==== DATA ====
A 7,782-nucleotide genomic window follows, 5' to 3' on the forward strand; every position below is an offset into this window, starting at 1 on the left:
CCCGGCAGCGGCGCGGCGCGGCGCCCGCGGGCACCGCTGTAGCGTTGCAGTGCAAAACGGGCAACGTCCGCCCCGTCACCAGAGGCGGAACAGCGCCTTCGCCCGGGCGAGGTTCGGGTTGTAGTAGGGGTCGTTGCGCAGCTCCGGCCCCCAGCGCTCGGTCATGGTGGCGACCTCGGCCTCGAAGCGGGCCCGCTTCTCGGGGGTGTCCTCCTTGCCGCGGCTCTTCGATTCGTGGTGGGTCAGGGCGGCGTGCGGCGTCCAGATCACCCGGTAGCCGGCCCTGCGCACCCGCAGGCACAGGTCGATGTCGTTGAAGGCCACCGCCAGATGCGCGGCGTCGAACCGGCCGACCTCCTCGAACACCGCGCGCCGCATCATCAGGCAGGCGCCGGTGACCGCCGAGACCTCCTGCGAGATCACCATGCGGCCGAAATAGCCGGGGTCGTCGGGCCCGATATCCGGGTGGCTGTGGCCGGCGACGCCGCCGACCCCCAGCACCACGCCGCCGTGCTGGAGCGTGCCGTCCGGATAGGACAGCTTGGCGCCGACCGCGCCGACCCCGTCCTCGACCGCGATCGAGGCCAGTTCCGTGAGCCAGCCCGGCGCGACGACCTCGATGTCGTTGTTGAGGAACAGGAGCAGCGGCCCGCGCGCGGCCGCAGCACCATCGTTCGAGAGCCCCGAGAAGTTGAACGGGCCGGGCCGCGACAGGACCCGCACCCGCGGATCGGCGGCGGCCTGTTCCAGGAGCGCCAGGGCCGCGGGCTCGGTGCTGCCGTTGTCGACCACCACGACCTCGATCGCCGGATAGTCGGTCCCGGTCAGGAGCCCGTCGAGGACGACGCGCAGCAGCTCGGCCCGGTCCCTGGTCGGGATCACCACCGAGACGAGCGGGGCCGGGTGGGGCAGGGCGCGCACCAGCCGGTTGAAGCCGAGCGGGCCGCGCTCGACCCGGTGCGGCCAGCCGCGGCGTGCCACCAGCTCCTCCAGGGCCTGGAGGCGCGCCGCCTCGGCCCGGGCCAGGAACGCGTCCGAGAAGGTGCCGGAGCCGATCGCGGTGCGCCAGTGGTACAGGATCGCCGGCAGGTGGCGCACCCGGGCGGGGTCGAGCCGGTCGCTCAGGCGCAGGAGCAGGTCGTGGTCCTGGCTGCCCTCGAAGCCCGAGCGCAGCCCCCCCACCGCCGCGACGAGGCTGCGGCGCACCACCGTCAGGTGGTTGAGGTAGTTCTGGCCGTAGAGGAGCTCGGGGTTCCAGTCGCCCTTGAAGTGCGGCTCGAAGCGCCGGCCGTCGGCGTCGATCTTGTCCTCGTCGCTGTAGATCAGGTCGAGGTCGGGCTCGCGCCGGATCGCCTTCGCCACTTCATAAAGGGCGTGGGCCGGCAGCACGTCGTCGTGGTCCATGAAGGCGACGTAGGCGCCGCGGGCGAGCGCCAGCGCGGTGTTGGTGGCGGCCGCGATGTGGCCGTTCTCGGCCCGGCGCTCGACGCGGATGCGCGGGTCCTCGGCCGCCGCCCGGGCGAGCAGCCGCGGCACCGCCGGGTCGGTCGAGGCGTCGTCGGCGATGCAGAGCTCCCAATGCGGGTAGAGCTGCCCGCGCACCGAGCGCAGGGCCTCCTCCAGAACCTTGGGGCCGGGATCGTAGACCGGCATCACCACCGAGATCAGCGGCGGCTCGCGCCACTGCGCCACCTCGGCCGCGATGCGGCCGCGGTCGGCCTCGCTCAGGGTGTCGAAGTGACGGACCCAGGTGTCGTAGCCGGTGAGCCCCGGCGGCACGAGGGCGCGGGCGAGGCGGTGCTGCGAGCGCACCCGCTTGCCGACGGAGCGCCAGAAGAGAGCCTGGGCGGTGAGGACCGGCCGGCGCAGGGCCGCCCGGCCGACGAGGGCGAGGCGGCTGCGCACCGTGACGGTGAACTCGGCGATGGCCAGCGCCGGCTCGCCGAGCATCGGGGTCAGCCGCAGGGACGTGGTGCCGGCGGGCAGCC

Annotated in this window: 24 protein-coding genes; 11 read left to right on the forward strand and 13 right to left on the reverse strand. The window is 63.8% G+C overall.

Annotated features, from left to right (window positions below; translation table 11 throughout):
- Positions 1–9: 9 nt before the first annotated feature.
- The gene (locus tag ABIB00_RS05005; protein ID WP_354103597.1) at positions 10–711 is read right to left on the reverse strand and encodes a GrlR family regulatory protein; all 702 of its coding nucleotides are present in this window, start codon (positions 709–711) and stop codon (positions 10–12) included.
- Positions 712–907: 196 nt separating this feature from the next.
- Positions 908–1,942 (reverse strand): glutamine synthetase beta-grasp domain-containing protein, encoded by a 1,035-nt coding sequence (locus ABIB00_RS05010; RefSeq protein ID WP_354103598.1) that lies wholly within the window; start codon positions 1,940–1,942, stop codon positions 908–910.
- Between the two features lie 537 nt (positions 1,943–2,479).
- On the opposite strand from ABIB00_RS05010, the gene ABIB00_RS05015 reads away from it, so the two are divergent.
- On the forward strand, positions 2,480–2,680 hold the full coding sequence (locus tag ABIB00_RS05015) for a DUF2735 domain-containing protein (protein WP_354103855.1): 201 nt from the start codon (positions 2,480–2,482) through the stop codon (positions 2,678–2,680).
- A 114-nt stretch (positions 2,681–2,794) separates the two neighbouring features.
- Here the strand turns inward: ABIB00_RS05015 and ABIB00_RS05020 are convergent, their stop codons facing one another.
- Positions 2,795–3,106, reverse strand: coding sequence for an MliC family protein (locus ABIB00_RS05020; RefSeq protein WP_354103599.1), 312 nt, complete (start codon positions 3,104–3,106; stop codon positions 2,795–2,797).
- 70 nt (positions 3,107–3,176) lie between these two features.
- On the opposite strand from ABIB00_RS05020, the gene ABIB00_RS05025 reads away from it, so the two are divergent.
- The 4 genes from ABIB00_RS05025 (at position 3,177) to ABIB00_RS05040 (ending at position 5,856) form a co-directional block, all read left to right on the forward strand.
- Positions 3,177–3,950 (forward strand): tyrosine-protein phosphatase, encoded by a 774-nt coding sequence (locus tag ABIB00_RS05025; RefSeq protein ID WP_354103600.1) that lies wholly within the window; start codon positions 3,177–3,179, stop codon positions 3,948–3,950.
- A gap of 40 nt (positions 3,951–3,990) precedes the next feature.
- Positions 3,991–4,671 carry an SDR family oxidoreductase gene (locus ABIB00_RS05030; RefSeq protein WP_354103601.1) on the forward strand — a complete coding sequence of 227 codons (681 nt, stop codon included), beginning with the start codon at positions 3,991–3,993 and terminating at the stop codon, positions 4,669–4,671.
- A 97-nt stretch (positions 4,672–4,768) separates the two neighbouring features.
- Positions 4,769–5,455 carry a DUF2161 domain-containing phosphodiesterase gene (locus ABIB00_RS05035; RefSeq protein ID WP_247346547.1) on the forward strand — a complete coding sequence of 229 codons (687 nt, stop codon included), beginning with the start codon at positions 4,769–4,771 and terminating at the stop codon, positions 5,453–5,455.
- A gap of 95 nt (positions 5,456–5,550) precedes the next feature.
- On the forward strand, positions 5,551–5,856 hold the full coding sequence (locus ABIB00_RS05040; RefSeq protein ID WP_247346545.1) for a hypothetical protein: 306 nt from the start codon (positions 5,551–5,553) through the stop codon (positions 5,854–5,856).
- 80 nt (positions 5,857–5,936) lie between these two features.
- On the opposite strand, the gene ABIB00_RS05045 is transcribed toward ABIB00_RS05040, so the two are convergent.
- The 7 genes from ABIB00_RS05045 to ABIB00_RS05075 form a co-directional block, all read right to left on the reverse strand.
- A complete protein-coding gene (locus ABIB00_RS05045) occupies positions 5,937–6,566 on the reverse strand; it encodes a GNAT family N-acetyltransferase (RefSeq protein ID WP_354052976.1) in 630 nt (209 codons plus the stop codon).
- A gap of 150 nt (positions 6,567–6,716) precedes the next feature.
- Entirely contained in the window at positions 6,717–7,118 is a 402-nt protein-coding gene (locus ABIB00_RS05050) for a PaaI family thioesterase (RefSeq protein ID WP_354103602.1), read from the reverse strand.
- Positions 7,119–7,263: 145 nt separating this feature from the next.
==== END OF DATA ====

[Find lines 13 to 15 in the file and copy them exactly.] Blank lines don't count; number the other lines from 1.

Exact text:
- Here the strand turns inward: ABIB00_RS05015 and ABIB00_RS05020 are convergent, their stop codons facing one another.
- Positions 2,795–3,106, reverse strand: coding sequence for an MliC family protein (locus ABIB00_RS05020; RefSeq protein WP_354103599.1), 312 nt, complete (start codon positions 3,104–3,106; stop codon positions 2,795–2,797).
- 70 nt (positions 3,107–3,176) lie between these two features.